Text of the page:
Abstract Game Forum at Board Game Geek – The most active forum for abstract games presently, though as with all things on Board Game Geek, newbies can find the site intimidating. There are more experts here than in any other forum I know of, and the discussions tend to be more informed.
Abstract Games Subreddit – I’m one of those demented Reddit acolytes who can’t sing the site’s praises loudly enough. So I’m happy a subreddit for abstract games exists. Its membership has been slowly growing and I expect someday it’ll hit critical mass and have a chance to unseat BoardGameGeek as the most popular discussion spot.
Abstract Nation Facebook Group – This one is new as of 2017. The guy who runs it seems skilled at getting people involved, and the group has grown quickly. It’s pretty active and I expect it will remain so for the foreseeable future.
Abstract Games Facebook Group – Another Facebook group, also fairly active.
Discussion Page at Chessvariants.org – This site is just for Chess variants. The forum here is lively as abstract games forums go, which is a nice change of pace.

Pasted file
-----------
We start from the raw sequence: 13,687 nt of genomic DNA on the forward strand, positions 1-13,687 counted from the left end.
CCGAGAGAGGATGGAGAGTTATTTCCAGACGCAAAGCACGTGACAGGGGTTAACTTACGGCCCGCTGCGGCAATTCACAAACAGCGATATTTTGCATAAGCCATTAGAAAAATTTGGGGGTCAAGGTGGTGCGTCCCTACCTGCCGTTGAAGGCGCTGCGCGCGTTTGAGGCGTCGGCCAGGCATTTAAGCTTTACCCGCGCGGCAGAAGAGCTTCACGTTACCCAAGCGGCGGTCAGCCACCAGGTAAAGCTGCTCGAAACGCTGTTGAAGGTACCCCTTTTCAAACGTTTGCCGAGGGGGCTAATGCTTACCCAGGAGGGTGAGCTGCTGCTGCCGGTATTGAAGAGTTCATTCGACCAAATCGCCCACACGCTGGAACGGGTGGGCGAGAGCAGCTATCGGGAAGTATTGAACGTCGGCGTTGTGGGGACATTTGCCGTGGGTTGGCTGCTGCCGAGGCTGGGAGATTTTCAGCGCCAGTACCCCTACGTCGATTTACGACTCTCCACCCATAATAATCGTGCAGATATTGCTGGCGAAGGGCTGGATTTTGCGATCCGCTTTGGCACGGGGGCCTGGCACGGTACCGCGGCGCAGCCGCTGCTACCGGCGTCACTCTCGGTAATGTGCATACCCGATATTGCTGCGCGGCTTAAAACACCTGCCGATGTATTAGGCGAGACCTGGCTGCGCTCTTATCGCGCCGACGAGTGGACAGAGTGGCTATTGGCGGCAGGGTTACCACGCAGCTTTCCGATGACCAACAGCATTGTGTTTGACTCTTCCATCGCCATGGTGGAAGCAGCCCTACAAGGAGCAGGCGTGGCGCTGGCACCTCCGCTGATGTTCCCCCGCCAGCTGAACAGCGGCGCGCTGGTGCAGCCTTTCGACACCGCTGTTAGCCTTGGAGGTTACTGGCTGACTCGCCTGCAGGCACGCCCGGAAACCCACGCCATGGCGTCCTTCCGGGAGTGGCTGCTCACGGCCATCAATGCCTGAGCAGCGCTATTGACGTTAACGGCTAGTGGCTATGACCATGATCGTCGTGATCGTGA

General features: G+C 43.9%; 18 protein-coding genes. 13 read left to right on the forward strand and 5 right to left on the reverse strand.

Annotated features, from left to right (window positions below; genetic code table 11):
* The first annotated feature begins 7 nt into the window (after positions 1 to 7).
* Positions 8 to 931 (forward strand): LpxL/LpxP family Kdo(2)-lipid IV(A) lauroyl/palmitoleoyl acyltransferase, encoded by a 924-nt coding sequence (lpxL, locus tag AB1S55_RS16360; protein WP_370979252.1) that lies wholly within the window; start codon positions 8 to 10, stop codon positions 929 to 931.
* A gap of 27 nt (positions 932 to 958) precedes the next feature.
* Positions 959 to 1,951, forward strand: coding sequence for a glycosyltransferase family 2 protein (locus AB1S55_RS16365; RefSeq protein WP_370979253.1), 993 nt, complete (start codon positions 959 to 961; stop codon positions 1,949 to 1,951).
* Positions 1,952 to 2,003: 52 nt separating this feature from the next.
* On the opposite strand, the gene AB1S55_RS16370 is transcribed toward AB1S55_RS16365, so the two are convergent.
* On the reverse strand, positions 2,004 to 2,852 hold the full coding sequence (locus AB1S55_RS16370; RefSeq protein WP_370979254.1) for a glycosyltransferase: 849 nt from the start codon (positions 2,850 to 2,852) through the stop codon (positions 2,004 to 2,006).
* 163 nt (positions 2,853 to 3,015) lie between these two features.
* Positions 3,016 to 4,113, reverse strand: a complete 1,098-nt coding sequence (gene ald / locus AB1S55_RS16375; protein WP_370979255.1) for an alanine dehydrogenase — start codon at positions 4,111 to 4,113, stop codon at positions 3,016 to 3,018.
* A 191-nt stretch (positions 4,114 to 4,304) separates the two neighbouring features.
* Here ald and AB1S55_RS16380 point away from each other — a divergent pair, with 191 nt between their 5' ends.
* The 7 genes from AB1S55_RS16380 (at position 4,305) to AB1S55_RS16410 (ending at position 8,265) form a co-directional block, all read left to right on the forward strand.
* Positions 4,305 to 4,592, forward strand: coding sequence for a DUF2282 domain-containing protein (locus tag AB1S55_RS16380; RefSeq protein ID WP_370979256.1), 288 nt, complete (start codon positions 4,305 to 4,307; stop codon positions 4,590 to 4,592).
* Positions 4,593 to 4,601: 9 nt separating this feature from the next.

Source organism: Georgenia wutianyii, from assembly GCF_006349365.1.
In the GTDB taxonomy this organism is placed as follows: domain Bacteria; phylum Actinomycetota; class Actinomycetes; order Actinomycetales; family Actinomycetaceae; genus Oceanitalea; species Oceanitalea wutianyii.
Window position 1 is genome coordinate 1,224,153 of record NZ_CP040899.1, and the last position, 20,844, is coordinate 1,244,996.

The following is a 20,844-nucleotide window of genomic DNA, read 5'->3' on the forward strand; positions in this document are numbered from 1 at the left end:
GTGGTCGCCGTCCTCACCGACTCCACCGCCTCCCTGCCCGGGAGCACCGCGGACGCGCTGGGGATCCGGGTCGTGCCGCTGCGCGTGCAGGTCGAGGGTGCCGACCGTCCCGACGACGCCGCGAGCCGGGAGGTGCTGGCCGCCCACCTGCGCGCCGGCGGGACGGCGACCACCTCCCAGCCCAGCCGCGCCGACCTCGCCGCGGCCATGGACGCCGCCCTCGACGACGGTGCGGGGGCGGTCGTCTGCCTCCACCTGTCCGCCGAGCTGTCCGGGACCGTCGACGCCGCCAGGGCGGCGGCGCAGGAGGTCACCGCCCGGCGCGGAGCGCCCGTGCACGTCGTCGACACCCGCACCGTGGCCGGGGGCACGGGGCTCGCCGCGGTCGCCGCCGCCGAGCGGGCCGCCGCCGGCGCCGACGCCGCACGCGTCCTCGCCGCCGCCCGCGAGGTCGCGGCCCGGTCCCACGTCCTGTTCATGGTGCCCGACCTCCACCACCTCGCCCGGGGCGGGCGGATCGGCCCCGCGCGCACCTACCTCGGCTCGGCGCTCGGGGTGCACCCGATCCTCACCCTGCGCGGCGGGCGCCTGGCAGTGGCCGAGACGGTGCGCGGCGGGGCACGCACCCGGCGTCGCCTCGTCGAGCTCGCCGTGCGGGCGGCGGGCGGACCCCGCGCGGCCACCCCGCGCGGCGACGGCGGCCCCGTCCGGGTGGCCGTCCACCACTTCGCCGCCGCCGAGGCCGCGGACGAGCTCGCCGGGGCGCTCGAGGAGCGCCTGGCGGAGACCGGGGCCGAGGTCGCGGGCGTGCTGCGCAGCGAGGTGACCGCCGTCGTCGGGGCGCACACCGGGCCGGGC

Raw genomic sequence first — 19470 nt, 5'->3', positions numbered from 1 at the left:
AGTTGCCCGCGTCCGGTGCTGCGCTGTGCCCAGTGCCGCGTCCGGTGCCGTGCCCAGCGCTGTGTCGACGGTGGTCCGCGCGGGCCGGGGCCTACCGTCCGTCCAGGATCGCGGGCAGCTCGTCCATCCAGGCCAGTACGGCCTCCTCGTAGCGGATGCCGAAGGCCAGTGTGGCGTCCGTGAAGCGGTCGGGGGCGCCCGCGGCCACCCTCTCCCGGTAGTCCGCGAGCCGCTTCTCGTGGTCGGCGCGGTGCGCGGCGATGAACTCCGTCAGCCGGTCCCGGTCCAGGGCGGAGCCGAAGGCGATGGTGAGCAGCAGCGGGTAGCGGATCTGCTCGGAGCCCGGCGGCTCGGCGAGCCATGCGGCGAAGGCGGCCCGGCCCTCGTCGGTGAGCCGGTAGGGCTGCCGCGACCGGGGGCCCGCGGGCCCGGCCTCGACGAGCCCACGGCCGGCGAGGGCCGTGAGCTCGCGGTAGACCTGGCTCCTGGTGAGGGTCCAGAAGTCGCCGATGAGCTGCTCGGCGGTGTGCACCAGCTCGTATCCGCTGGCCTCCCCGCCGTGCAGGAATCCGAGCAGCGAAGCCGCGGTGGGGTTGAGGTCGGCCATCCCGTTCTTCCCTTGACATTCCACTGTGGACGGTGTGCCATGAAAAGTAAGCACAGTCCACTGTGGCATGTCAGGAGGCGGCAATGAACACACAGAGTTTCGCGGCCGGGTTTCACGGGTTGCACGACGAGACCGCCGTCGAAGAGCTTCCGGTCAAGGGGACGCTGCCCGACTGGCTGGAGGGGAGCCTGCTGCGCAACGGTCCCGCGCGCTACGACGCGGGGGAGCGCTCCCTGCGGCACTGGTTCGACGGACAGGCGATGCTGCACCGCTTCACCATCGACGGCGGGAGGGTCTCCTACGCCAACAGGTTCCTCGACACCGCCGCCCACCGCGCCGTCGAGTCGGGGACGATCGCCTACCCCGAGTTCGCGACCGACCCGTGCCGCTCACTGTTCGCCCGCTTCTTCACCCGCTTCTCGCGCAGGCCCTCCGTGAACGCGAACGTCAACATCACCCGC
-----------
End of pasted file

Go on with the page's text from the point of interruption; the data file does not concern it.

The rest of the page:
Google+ Abstract Game Community – this one still gets a post now and then, but it’s gotten quieter since Google+ lost its footing. I may strike it from this list soon. Too bad: Google+ had groovy features.
Blogs and Individual Game Designers’ Sites
There are many more active abstract game designers than designers who have good websites. Too bad. There’s been talk about creating a collective site where designers present their stuff and discuss games, so as to create a central hub for abstract games online, but as yet no one has put in the (considerable) work needed to start it.
Mindsports.nl – Website of Christian Freeling, Éminence Grise in the world of abstract games. You can play games there (both his and others), and he hosts a great deal of his own writing there. Not to be missed.
Trabsact Sagme Diaries – The blog of Joao Pedro Neto and Bill Taylor, two of the great sages of abstract game design. I love these guys. The blog covers their own designs, modifications of other people’s designs, and uniquely, historical games about which I can find discussion nowhere else. However, they seem to have stopped making new posts a couple of years ago.
Spielstein – The site of Deiter Stein, a German designer who concocts elegant abstract games and then gets them published in classy editions. I don’t know Deiter well, but I know and like his games plenty.
Mark Steere Games – I hesitate to put this here because, in addition to being a well-known game designer, Mark is a notorious internet troll. But his games are many and many are good (see Oust especially) and this list would feel incomplete if I didn’t include his site.